But now his buddy Hing (Ron Yuan) has come to him with terrible news – Sifu Cheung is dead and it looks very well like he might have been murdered. The two round up the third tiger – Jim (Jenkins), who of the three of them was the only one to stay in shape, but is training MMA fighters and has lost the discipline that his teacher instilled in him. The three feel the need to bring their Sifu’s killer to justice, but they’ll need to load up on the Ben-Gay and Advil if they’re going to do any sort of butt-kicking.

Much of the comedy is derived from the three men’s age and lack of physical prowess. Although Jim is still relatively fit, he’s still a middle-aged man and he’s just not up for competitive martial arts any longer. Both Danny and Hing are woefully out of shape and although Hing has some healing powers that he learned from Sifu Cheung, he also has a bad knee following a construction accident and has ballooned into a pear-shaped couch gelatin. Danny fares even worse; his memory tells him he’s got lightning-quick reflexes, but his 40-year-old-plus body tells him those days are long gone. For someone whose martial arts prowess was a source of pride (and maybe even arrogance), it’s quite a blow to the ego.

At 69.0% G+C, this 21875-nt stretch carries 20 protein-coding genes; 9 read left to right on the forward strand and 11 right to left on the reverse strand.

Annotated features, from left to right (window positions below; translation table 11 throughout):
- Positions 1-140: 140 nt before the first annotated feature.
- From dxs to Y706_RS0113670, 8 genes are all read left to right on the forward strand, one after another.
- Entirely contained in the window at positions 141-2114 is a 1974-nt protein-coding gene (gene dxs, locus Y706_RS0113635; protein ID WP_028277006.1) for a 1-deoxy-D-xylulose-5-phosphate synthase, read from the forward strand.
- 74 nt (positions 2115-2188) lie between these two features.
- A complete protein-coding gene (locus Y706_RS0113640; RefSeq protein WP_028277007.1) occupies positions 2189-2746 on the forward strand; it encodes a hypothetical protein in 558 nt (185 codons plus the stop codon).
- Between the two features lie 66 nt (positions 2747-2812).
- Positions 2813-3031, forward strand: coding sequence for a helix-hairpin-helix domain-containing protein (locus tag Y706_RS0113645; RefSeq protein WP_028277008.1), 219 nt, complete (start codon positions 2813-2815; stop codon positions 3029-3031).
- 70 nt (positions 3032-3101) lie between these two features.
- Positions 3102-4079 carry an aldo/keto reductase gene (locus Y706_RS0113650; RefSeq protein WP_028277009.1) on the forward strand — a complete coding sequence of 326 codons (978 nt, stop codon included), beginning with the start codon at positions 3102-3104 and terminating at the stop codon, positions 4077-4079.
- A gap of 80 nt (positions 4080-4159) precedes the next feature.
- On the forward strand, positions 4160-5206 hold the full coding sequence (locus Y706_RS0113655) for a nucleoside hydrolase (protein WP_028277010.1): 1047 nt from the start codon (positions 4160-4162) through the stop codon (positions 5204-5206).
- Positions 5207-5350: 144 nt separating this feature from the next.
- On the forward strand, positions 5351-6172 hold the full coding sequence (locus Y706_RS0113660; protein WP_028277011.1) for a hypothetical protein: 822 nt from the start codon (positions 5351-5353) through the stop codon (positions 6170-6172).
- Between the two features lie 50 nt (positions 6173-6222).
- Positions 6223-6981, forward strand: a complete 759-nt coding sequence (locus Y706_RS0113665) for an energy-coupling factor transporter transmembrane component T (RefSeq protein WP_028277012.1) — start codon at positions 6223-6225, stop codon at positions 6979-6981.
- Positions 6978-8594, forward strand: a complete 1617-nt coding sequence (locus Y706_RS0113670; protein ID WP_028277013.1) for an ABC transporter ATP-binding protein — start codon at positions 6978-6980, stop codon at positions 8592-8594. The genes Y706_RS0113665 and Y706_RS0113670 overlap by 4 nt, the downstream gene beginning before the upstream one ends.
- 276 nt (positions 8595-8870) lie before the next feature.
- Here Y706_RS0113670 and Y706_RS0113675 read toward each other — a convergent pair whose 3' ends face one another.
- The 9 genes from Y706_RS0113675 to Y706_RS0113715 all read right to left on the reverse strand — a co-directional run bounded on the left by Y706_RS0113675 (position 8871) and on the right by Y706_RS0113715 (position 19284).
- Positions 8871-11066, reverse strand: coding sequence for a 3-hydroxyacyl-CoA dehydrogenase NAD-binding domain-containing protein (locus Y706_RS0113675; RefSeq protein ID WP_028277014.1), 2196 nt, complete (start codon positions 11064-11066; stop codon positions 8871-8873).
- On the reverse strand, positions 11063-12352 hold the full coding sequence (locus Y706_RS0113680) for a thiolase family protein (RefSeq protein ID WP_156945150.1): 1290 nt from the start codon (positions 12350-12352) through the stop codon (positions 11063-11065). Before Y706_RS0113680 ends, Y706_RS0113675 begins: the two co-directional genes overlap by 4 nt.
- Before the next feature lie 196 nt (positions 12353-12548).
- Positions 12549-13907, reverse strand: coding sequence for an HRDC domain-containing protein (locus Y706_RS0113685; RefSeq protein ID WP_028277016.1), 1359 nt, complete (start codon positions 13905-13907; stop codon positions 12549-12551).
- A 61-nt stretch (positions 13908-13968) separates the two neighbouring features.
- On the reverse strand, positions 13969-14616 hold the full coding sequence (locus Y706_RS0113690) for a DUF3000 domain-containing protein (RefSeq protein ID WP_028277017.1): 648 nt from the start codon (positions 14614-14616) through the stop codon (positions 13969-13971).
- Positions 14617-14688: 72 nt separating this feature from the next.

The fight sequences are good enough, and while the plot is a bit stale (the Shaw Brothers made a cottage industry out of this sort of tale back in the 70s) the gung-ho attitudes of the actors as well as a genuine chemistry between the three of them gives the viewer something to hang their gi on. However, the humor and the over-emphasis on the deteriorating physical condition of the Three Paper Tigers becomes a little bit repetitive and maybe a little too broad for some tastes. Still, this is a movie that has a tremendous amount of heart at the center as even when half your life has gone by, it’s still not too late to fulfill the potential you had as a kid.